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Teaching political science through memory work
Unformatted Document Text:  participants refer to literature that discusses and questions naturalised contructions of the “nation”, while at the same time a form of naturalisation of the nation takes place in their own texts. In one of the assignments, this contradiction is expressed as follows: In the memory story we found that Swedishness was constructed in opposition to the cultures of other nations. We find cultural expressions, such as singing, dancing, and the Swedish flag painted on the body. These expressions strengthened the national feeling of belonging. [...] One thing we missed in the litterature, was that none discussed how important sport events are to strengthen the national spirit. At the same time as national belonging is understood as someting non-essential, something that is created in opposition to “the other”, this quote also expresses an understanding of the existence of a national spirit or national character. In the classroom discussions, understandings of how French people or Swedish people “are” were repeatedly expressed, and often the Nation was described not only as unproblematic and natural but also as basically nice and good. The flag is associated with joy, with feelings of belonging and safety and with place and identity. While the papers discussed and criticised the construction of a superior national “we”, a perceived lacking of national identity is presented as a major problem: we need more Swedishness, a stronger sense of national cohesion. The flag should be a more powerful symbol, one group writes; and referring to immigrants in Sweden, another group states that “you have to introduce them to the National Day quickly and thererby create something that they have in common with all the other people living in Sweden”. A concern is also expressed that Swedes are too ashamed of their nationality instead of being proud of it. We interpret some of these lines of reasoning as a way of deferring accusations of racism. It becomes important to claim national pride without being a racist. A “good” nationalism is separeted from a “bad” one, and the problem of racism is transformed so that it does not primarily have to do with our way of constructing the nation but with our lack of national pride. 15

Authors: Wendt, Maria. and Åse, Cecilia.
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participants refer to literature that discusses and questions naturalised contructions of the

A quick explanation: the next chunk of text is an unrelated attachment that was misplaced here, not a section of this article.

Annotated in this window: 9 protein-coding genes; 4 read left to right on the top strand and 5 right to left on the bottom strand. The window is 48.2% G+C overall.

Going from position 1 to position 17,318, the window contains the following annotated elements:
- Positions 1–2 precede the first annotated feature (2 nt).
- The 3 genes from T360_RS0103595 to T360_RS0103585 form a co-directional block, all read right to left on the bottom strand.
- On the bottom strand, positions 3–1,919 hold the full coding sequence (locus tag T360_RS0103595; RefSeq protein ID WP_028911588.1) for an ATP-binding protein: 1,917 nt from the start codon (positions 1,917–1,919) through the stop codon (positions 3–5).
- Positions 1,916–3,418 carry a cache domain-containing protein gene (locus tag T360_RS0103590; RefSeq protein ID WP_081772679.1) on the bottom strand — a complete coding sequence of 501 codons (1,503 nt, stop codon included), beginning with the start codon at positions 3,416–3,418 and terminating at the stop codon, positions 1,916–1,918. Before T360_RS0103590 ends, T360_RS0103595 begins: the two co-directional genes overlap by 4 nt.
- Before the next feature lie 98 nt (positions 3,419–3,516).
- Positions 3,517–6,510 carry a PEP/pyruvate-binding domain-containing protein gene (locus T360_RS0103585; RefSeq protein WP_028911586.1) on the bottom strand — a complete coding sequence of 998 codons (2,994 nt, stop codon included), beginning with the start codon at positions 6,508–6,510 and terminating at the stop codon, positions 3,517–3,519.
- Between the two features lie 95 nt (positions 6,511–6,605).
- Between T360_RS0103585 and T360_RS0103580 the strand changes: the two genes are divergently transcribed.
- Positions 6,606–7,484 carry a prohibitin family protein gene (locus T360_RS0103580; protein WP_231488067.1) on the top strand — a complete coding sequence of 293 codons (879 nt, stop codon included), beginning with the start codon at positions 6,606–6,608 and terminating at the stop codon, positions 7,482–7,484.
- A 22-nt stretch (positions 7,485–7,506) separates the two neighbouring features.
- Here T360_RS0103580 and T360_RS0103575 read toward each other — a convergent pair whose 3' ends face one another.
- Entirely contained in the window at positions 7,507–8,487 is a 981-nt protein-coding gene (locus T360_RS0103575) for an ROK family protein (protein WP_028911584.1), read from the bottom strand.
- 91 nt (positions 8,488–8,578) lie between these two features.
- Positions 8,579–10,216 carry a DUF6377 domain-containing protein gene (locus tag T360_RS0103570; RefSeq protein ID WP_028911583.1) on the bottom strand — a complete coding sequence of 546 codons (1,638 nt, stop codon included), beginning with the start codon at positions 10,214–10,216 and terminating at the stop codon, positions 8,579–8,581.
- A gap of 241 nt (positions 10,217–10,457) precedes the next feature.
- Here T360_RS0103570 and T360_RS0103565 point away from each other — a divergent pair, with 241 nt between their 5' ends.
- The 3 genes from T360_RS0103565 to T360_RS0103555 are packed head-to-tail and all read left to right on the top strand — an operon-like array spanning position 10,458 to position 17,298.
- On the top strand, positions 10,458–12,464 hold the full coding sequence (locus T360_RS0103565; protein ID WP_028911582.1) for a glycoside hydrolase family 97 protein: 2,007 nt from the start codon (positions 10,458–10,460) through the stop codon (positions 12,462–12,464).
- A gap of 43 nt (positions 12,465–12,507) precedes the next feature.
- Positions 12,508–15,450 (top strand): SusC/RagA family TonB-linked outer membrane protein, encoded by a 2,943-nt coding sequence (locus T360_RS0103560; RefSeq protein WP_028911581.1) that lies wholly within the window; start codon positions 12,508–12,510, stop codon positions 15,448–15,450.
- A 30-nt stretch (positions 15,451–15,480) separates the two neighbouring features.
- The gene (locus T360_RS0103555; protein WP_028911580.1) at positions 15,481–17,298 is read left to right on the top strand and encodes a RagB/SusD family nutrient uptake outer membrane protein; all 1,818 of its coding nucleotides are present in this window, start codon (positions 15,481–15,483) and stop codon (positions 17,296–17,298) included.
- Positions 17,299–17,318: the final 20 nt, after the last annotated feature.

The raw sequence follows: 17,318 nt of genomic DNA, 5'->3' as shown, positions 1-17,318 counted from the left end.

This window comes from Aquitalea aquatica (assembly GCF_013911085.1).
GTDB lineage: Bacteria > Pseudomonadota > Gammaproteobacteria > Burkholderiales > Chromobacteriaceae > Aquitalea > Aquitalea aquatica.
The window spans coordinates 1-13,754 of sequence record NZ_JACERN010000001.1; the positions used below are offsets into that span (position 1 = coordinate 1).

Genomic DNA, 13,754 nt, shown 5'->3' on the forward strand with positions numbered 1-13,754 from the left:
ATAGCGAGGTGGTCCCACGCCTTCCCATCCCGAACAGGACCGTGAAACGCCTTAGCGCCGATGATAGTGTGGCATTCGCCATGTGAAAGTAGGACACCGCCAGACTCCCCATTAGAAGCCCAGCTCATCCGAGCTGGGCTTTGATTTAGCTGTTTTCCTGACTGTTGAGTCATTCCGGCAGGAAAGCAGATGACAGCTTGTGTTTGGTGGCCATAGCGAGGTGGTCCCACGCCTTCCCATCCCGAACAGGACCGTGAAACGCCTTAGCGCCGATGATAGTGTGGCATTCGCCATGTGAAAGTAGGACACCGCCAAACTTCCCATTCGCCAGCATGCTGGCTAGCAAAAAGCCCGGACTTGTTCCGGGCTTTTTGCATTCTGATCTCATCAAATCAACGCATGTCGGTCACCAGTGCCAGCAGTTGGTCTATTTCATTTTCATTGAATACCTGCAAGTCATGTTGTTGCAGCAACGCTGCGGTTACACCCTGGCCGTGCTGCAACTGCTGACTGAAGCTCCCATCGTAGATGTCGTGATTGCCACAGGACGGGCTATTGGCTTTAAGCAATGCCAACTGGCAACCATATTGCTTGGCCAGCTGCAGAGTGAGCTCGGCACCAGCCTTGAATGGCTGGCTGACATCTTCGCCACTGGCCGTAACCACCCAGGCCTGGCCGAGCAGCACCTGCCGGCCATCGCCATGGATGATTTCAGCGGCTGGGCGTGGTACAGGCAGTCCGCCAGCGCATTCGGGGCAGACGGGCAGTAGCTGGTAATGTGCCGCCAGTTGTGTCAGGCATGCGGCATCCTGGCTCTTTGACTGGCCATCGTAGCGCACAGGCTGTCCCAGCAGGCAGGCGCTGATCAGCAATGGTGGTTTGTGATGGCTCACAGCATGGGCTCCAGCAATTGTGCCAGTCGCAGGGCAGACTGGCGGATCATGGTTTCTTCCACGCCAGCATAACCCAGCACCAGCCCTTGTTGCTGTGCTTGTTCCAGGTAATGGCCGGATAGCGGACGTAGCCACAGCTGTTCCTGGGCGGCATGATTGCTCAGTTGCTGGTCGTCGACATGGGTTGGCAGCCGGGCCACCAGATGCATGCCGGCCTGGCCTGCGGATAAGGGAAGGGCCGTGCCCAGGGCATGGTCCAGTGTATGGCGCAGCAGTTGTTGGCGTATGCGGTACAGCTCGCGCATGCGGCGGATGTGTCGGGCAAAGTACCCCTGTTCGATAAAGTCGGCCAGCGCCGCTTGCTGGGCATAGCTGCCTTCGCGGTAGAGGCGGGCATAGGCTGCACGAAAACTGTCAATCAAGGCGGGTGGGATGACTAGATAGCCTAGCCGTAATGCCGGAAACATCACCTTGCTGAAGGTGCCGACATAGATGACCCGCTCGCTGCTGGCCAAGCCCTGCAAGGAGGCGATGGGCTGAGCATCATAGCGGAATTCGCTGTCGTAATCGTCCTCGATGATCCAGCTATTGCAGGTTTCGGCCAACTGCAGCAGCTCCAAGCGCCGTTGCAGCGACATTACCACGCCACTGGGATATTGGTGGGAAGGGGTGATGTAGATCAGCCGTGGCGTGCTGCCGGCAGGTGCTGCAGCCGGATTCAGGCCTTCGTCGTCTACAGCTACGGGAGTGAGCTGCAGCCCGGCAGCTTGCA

“nation”, while at the same time a form of naturalisation of the nation takes place in their own
texts. In one of the assignments, this contradiction is expressed as follows:
In the memory story we found that Swedishness was constructed in
opposition to the cultures of other nations. We find cultural expressions,
such as singing, dancing, and the Swedish flag painted on the body. These
expressions strengthened the national feeling of belonging. [...] One thing
we missed in the litterature, was that none discussed how important sport
events are to strengthen the national spirit.
At the same time as national belonging is understood as someting non-essential, something that is
created in opposition to “the other”, this quote also expresses an understanding of the existence
of a national spirit or national character. In the classroom discussions, understandings of how
French people or Swedish people “are” were repeatedly expressed, and often the Nation was
described not only as unproblematic and natural but also as basically nice and good. The flag is
associated with joy, with feelings of belonging and safety and with place and identity. While the
papers discussed and criticised the construction of a superior national “we”, a perceived lacking
of national identity is presented as a major problem: we need more Swedishness, a stronger sense
of national cohesion. The flag should be a more powerful symbol, one group writes; and referring
to immigrants in Sweden, another group states that “you have to introduce them to the National
Day quickly and thererby create something that they have in common with all the other people
living in Sweden”. A concern is also expressed that Swedes are too ashamed of their nationality
instead of being proud of it. We interpret some of these lines of reasoning as a way of deferring
accusations of racism. It becomes important to claim national pride without being a racist. A
“good” nationalism is separeted from a “bad” one, and the problem of racism is transformed so
that it does not primarily have to do with our way of constructing the nation but with our lack of
national pride.
15


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